Thousands of cheering, boisterous Americans gave the Queen and the Duke of Edinburgh overwhelming receptions at each stage of their programme yesterday during the first hours of the State visit to the United States.
The Queen and the Duke spent the day in Virginia – at Jamestown, where they visited the festival park marking the 350th anniversary of the first British settlement in the US – and at the 17th century colonial town of Williamsburg.
Earlier yesterday they had left Ottawa at the end of their Canadian visit.
Security precautions, which had been tightened for the Queen’s arrival following a Canadian report that her life was threatened by “fringe elements” of the Irish Republican Party, were later relaxed. In fact one of the remarkable features of the tour of Jamestown was the compete absence of rigid formality.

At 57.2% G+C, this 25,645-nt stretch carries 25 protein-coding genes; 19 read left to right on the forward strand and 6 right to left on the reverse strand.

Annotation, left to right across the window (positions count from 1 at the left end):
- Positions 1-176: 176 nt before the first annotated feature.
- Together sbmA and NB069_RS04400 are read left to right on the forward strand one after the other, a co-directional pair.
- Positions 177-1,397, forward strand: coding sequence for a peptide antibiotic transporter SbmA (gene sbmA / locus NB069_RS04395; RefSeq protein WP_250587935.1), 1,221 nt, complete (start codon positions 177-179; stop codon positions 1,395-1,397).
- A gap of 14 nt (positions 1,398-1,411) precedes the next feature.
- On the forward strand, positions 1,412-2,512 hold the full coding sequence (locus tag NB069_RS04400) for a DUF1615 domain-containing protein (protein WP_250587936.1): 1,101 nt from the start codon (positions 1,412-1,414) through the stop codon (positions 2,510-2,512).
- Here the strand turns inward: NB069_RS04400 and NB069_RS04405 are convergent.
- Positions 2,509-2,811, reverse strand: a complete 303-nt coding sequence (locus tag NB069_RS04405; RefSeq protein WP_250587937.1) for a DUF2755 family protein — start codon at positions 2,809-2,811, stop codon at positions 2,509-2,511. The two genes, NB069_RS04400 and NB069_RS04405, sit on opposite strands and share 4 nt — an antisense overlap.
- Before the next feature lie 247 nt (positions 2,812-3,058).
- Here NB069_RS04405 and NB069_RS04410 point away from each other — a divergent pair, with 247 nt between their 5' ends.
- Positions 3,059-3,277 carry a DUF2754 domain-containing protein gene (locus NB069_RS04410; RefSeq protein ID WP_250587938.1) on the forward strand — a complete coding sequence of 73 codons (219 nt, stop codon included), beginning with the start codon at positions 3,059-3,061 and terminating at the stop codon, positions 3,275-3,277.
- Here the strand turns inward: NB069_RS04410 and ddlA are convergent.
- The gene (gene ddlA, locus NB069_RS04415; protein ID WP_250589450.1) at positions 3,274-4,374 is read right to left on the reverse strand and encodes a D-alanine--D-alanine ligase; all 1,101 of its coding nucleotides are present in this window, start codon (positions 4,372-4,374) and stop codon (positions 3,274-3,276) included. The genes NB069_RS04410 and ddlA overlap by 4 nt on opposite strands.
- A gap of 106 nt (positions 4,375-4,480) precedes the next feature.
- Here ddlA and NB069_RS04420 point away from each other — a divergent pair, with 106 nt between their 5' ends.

At a dinner given by the Governor of Virginia, Mr Thomas Stanley, in Williamsburg last night, the Queen said that she and her husband had had a “wonderful day” and a “fascinating experience” in visiting the two towns.
The drive to the reception was a highlight of the day for which many thousands of citizens had patiently waited. The Queen and the Duke mounted an open carriage, accompanied by Mr and Mrs Winthrop Rockefeller, and drove down Williamsburg’s main avenue while spectators six-deep on either side waved and clapped.
The warmth of America’s reception was evident right from the moment when the four-engined Royal aircraft touched down at Patrick Henry airfield, near Williamsburg, and a crowd of 10,000 Americans, mostly dressed in jeans, summer dresses or open-necked “Hawaiian” shirts, sent up a roar to rival the thunder of the 21-gun salute.